That Author gives it, as his Sense of the Word, that to be in Abeyance is to be in the Entendement, Remembrance, & Consideration de la Loy : In which Sense, says he, the Right of Fee-simple is said to be in Abeyance.
Thus, they who procure others to sue out false Appeals of Felony, or Murder against Men, to render 'em infamous, are particularly denominated Abettors.
So, Abettors in Murder, are such as advise or procure a Murder to be committed, or are accessory thereto. See MURDER.
Thus the Abatement of a Writ, is the frustrating, or setting it aside, by some Exception alledg'd and made good against it. Such Exception may be taken either to the Matter, as insufficient ; or to the Allegations, as uncertain, e g. where one of the Parties or a Place are misnam'd ; or to some Variation between the Writ and Record ; or to the Uncertainty of the Writ, Count, or Declaration ; or to divers other Particulars. Upon any of which, the Desendant may pray that the Writ, or Plaint, may abate ; i.e. that the Plaintiff's Suit may cease for that time. See WRIT.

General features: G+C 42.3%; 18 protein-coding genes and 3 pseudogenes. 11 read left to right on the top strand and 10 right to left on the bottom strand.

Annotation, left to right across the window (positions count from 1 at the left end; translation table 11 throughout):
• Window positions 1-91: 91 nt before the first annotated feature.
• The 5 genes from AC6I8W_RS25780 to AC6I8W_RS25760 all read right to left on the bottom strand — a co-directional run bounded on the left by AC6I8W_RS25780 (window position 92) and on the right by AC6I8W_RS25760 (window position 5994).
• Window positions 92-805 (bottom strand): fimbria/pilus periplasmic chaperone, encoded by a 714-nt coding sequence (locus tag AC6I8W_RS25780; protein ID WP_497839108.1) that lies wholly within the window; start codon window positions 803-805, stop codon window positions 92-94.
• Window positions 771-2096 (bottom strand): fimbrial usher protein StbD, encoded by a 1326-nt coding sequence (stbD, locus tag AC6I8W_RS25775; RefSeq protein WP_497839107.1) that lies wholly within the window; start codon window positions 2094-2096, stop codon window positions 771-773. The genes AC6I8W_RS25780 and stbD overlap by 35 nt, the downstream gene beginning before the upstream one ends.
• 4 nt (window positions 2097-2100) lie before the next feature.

Literally, it imports the same with Abigeus, or as others write it, Abigevus, or Abigens ; form'd of Abigo, I drive away, q. d. a Driver of Cattle.
Technically, it is us'd to denote a Thief ; but with something particular in the manner of his Crime, to distinguish it from Furtum, or common Theft. 'Tis generally suppos'd to be one who steals, or drives off Cattel by Herds, or great Numbers : Thus Bracton, L. iii. c. 6. Si quis suem surripuit, fur erit ; & si quis gregem, Abigevus. See THEFT.
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